Kent and I are visiting my baby brother, Evan, this weekend. He has a cat and since Kent is highly allergic to cats, we got a hotel for the weekend. We got up this morning to run and it was the most difficult run I have ever had. There was no clear place to run, so we started following a sidewalk and it ended abruptly, so we turned around and treaded in another direction only to find overgrown shrubs, uneven pavement and other dead ends impeding our path—but we kept on going until we successfully ran the two miles we set out to accomplish. I hated it—it wasn’t a bit fun; however, when we finally ran into the hotel—I was so proud of myself for actually completing what I embarked upon and viewed as impossible. I promise, in the future, I will keep the running analogies to a minimum; but I couldn’t help but see the collation between this morning’s run and my journey as a widow.

When Don died, I thought it would be impossible to move forward. I started the journey and before too long I would hit a dead end, or some other impediment that threatened to derail my efforts. Truth be told, sometimes I did derail, but would get back on the path with the help of family, friends and faith. It isn’t fun, but there are times I do feel I have made great progress. I don’t believe I have reach the finish line, but I am proud of what I have accomplished thus far. I feel I am at a level place where my pace is comfortable and I am finding that my “second wind” prevails despite obstacles in the road. I realize the race is far from over, but also acknowledge how important it is to review where I have come from and celebrate where I am today.

Isaiah 40:31
but those who hope in the LORD will renew their strength. They will soar on wings like eagles; they will run and not grow weary, they will walk and not be faint.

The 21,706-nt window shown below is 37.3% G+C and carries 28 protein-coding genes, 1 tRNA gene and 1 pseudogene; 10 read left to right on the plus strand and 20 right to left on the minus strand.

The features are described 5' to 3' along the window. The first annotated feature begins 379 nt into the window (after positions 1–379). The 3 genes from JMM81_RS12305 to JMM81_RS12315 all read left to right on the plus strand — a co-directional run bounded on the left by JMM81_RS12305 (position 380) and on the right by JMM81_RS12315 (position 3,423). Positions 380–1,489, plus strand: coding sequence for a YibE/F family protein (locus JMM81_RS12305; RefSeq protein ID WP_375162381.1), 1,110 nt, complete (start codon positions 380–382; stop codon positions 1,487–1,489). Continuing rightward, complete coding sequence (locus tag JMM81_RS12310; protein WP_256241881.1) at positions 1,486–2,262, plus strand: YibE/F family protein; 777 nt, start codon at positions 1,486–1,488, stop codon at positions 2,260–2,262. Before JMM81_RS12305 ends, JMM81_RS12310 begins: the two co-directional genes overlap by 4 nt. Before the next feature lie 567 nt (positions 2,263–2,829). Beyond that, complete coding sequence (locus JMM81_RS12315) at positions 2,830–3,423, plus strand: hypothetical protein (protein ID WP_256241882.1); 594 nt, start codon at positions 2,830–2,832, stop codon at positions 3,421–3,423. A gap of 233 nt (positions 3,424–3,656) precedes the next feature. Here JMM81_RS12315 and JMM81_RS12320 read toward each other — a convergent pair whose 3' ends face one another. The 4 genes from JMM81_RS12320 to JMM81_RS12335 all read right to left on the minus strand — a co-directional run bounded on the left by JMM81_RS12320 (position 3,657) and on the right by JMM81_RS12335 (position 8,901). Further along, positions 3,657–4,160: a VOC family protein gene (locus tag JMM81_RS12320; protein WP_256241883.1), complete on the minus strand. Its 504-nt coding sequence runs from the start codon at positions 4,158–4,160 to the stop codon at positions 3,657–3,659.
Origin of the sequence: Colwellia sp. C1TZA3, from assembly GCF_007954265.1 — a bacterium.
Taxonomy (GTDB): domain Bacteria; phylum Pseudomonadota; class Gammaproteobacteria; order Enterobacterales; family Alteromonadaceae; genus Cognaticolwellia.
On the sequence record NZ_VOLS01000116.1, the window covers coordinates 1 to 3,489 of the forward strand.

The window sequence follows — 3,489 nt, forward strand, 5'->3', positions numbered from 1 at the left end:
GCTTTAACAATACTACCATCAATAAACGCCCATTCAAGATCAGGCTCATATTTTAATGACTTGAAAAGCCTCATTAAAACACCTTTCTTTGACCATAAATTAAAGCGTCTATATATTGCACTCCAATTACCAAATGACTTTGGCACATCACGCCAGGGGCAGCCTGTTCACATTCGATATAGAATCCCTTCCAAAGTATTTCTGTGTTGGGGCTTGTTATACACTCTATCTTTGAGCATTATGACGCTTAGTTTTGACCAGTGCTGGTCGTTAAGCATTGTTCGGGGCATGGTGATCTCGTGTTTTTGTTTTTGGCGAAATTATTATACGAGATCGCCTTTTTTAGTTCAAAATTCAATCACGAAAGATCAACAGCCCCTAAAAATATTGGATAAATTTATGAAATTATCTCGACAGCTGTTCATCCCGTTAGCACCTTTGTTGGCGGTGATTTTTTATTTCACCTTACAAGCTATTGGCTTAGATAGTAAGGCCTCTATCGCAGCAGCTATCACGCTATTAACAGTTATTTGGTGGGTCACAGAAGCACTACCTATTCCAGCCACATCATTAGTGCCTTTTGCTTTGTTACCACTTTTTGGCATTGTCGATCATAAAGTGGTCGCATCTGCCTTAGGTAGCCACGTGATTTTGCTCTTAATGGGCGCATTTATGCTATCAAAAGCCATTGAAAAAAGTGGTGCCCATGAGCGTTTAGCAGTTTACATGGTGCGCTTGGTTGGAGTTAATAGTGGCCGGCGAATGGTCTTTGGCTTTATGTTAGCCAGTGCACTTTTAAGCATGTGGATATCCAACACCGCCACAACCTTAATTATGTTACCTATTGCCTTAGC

Tuesday, June 17, 2008

The IRONIC has come full circle

Don was one of the most “fit” people I know. He played golf several times a week, rode his bicycle, and ran. He also had high blood pressure and high cholesterol. It never made sense to me. Even when I weighed over 300 pounds, I didn’t have these co-morbidities---until two weeks ago. I had my annual exam and low and behold---my blood pressure was high. I rushed to the appointment and dismissed it as a “fluke”. Then I had Ginny take it again this last week---it was high---then again two days later---high. DANG!!! So I made an appointment with my GP. After taking my blood pressure—yes it was high, he asked me about my family history. Well----grandmother, father, mother and younger brother are all on blood pressure meds—does this mean anything??? Apparently—it does. Did I get the skinny gene from my mother NOPE--I get the high blood pressure one.

I don’t want a “label”—dang it—for the first time in my life I am physically fit. I run 3 miles and bike 10??? WTH??? But because of my genetics I need meds—so—I started them today.

Dang it---

Tuesday Triviality III

First, let me say you MUST watch this all the way through. I know it is 10 minutes long, but worth the time. Tanja had an interesting post the other day about marriage/relationships the second time around that made me think about how much easier this marriage is (at least in the beginning) because of what we learned the first time around. When Kent and I watched this video he was a step ahead of Mark Gungor in his presentation, knowing what Mark was going to say next (like some male mind-meld). Apparently, Kent did learn much about the man/woman communication from his first marriage. So, gather your young adults around, this is perhaps the best video to explain the difference between men and women that I have ever seen.